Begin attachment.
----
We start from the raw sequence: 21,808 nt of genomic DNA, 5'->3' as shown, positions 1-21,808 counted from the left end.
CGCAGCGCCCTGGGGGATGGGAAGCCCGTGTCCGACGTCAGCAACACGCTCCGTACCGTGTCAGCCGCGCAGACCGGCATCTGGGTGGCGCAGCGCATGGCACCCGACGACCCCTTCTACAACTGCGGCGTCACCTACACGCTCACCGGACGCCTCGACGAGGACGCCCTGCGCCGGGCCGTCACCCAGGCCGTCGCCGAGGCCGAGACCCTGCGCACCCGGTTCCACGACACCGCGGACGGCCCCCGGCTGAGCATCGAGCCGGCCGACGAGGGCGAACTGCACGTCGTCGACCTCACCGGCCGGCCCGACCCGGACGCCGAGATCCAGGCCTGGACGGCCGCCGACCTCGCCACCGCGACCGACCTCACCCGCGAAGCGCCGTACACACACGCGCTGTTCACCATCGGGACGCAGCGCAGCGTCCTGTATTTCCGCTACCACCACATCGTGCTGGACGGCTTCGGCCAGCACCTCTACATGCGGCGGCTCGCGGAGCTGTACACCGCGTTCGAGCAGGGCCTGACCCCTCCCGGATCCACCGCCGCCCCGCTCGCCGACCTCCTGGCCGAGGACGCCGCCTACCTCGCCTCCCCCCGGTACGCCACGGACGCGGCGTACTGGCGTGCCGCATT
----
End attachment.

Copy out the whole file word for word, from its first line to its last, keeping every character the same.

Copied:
We start from the raw sequence: 21,808 nt of genomic DNA, 5'->3' as shown, positions 1-21,808 counted from the left end.
CGCAGCGCCCTGGGGGATGGGAAGCCCGTGTCCGACGTCAGCAACACGCTCCGTACCGTGTCAGCCGCGCAGACCGGCATCTGGGTGGCGCAGCGCATGGCACCCGACGACCCCTTCTACAACTGCGGCGTCACCTACACGCTCACCGGACGCCTCGACGAGGACGCCCTGCGCCGGGCCGTCACCCAGGCCGTCGCCGAGGCCGAGACCCTGCGCACCCGGTTCCACGACACCGCGGACGGCCCCCGGCTGAGCATCGAGCCGGCCGACGAGGGCGAACTGCACGTCGTCGACCTCACCGGCCGGCCCGACCCGGACGCCGAGATCCAGGCCTGGACGGCCGCCGACCTCGCCACCGCGACCGACCTCACCCGCGAAGCGCCGTACACACACGCGCTGTTCACCATCGGGACGCAGCGCAGCGTCCTGTATTTCCGCTACCACCACATCGTGCTGGACGGCTTCGGCCAGCACCTCTACATGCGGCGGCTCGCGGAGCTGTACACCGCGTTCGAGCAGGGCCTGACCCCTCCCGGATCCACCGCCGCCCCGCTCGCCGACCTCCTGGCCGAGGACGCCGCCTACCTCGCCTCCCCCCGGTACGCCACGGACGCGGCGTACTGGCGTGCCGCATT